Low Back Muscle Strain Treatment

Low Back Strains

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Proper treatment of a lumbar muscle strain is important to achieve optimal results. Once you know the cause of your symptoms, you can proceed with treatment. It is important that if you are not sure of the cause of low back pain, that you are evaluated by a physician. There are low back conditions that may require more urgent treatment.

Once you have been diagnosed with a low back strain, often called a lumbar muscle strain or a musculoligamentous injury of the lumbar spine, you can proceed with the following treatment steps.  Even with proper treatment, relief after a low back strain can take weeks or months to resolve, so it's important to be patient when searching for the best treatment.


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The first step in the treatment of a lumbar muscle strain is to rest the back. This will allow the inflammation to subside and control the symptoms of muscle spasm.  Older treatment recommendations were for complete bed rest, however, that is not a current recommendation.  While activities should be gentle and limited, it is a good idea to keep moving.  People with a lumbar strain should avoid lifting, prolonged activity or aggressive sports, but gentle movement and activity is a good idea.  While it is important to rest the injured muscles, it is just as important to not allow the muscle to become weak and stiff. Once the acute inflammation has subsided, some simple stretches an exercises should begin.


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Two groups of medications are especially helpful in treating the acute symptoms of a lumbar back strain. The first of these are anti-inflammatory medications. These medications help control the inflammation caused by the injury, and also help to reduce pain. There are many anti-inflammatory options, talk to your doctor about what medication is appropriate for you.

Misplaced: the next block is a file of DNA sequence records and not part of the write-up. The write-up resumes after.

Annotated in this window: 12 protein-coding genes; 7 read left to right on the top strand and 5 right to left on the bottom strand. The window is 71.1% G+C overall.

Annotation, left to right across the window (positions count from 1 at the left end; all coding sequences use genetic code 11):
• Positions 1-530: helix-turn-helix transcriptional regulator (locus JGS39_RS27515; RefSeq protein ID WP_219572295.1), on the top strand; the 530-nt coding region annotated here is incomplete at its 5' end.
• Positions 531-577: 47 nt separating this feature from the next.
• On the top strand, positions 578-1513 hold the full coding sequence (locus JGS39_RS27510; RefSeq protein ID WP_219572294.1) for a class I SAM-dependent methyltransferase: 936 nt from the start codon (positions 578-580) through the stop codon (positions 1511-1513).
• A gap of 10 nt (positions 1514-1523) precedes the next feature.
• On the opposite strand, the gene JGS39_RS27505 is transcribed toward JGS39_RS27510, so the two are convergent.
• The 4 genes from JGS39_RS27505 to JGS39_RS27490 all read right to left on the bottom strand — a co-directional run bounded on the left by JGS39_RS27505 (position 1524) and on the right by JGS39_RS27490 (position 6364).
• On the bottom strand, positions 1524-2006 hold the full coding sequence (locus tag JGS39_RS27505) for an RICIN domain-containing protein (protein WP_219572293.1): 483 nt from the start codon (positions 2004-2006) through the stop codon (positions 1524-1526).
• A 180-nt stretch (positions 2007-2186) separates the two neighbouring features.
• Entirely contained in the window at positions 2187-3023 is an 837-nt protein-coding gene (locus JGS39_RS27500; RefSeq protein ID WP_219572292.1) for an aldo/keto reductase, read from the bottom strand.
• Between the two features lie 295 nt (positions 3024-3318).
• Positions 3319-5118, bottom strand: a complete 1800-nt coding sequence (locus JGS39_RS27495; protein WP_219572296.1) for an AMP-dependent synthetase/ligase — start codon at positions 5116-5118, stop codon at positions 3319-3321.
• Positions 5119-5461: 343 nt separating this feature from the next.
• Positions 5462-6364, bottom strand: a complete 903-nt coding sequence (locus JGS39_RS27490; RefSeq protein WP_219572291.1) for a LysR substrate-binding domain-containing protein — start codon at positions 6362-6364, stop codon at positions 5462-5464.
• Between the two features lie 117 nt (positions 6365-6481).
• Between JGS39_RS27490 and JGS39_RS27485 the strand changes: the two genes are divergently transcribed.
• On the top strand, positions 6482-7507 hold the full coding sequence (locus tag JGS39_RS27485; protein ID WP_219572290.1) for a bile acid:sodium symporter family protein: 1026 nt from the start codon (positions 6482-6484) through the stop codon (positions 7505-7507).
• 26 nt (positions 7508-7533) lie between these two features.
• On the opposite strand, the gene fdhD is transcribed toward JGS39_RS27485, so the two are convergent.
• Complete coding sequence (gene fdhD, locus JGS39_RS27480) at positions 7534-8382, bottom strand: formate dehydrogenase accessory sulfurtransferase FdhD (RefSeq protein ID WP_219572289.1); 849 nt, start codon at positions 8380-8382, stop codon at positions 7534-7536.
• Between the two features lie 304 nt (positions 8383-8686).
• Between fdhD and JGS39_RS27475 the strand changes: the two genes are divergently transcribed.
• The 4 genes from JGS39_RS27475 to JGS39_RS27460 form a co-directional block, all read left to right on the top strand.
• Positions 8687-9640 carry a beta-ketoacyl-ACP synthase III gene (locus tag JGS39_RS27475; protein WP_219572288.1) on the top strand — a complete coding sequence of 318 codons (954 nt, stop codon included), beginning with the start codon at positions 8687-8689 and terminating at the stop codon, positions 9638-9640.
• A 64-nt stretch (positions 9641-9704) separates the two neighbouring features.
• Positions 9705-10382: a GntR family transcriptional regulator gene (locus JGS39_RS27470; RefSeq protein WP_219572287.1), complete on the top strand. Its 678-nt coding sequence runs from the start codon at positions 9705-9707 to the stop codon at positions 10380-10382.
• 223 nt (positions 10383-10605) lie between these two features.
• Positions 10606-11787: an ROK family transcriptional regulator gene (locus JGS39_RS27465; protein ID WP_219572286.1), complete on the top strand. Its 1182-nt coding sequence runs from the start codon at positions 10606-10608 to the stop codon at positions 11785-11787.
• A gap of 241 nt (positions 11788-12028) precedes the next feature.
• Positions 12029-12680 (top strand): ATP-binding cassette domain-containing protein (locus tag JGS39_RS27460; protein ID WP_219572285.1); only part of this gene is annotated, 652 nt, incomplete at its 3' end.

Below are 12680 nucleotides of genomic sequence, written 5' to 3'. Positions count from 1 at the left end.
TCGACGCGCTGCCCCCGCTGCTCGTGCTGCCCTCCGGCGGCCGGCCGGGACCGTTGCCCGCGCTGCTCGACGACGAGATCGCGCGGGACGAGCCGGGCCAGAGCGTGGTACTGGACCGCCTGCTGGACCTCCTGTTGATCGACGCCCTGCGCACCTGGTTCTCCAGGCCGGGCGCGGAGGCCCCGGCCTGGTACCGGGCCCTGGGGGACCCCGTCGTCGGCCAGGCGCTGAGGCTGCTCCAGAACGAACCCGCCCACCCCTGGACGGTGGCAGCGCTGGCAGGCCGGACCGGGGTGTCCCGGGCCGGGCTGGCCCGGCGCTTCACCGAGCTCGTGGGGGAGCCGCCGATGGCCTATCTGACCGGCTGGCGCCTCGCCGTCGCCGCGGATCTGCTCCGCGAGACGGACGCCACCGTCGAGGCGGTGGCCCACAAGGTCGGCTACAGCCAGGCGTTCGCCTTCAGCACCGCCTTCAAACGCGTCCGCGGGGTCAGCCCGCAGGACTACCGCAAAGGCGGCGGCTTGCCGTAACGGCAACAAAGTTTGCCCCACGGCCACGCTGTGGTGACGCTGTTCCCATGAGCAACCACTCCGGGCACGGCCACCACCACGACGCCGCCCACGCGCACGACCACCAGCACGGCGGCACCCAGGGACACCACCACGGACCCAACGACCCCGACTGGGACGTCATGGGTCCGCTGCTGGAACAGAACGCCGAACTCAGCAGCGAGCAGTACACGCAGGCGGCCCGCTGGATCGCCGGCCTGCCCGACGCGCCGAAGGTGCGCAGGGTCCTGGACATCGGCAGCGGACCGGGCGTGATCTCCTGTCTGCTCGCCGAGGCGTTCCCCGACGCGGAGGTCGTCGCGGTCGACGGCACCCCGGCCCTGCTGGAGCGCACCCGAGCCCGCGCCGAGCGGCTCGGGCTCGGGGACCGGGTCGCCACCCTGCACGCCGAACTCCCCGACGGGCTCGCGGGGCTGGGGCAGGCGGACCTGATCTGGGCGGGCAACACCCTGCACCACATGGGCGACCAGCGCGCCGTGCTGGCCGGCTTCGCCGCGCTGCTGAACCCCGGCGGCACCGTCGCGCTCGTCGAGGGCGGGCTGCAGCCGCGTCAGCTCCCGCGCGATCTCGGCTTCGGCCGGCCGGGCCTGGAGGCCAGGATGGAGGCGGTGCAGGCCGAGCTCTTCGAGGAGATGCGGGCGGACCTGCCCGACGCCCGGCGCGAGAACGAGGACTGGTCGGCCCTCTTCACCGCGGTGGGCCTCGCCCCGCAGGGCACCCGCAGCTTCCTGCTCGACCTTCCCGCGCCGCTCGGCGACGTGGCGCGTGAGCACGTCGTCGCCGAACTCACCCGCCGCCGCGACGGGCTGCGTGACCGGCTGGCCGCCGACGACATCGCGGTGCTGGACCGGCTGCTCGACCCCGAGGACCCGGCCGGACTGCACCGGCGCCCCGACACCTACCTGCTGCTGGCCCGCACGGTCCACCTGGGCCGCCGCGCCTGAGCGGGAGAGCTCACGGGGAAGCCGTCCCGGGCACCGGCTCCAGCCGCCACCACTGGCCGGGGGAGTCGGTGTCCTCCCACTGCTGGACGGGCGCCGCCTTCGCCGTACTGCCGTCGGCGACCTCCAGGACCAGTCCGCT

The second group of medications commonly prescribed for the treatment of lumbar strains are muscle relaxing medications. Again, there are several options that you may discuss with your doctor. These medications are often sedating, so they need to be used with care. For patients who have back muslcle spasm symptoms, these muscle relaxing meditations can be a very useful aspect of treatment.

In general, narcotic pain medications should be avoided.  While the pain associated with a strain injury can be severe, these medications can have serious side-effects.  Certainly non-narcotic pain relieving medications should be tried first, and if not successful, you should discuss with your doctor the next steps in treatment.

Stretching & Physical Therapy

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Proper conditioning is important to both avoid lumbar strains and recover from this injury. By stretching and strengthening the back muscles, you will help control the inflammation and better condition the lumbar back muscles. The exercises should not be painful. Without some simple exercises, the low back muscles can become "deconditioned," or weak. When the low back muscles are weakened, it is very difficult to fully recover from low back injuries.

It is also important to understand that even if you are in good physical shape, you may have weak low back muscles. When you have a low back muscle injury, you should perform specific exercises that stretch and strengthen the muscles of the low back, hips and abdomen. These exercises are relatively simple, do not require special equipment, and can be performed at home.

Alternative Treatments

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Alternative treatments include massage, acupuncture, magnet therapy, natural remedies, and others. Many patients find relief with these treatments, despite the fact that scientific data to support these treatments may be lacking.  On a positive note, most alternative treatments are very safe and have few side-effects, and are therefore reasonable options to consider if you are struggling to find relief.

Further Evaluation

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If your symptoms continue to persist despite treatment, it is appropriate to return to your doctor for further evaluation. Other causes of back pain should be considered, and perhaps x-rays or other tests (MRI, CT scan, bone scan, laboratory studies) may be needed to make an accurate diagnosis.  However, in situations of typical low back pain, imaging studies are generally not performed in the first six weeks.  Only if symptoms persist beyond that point should imaging tests be considered.

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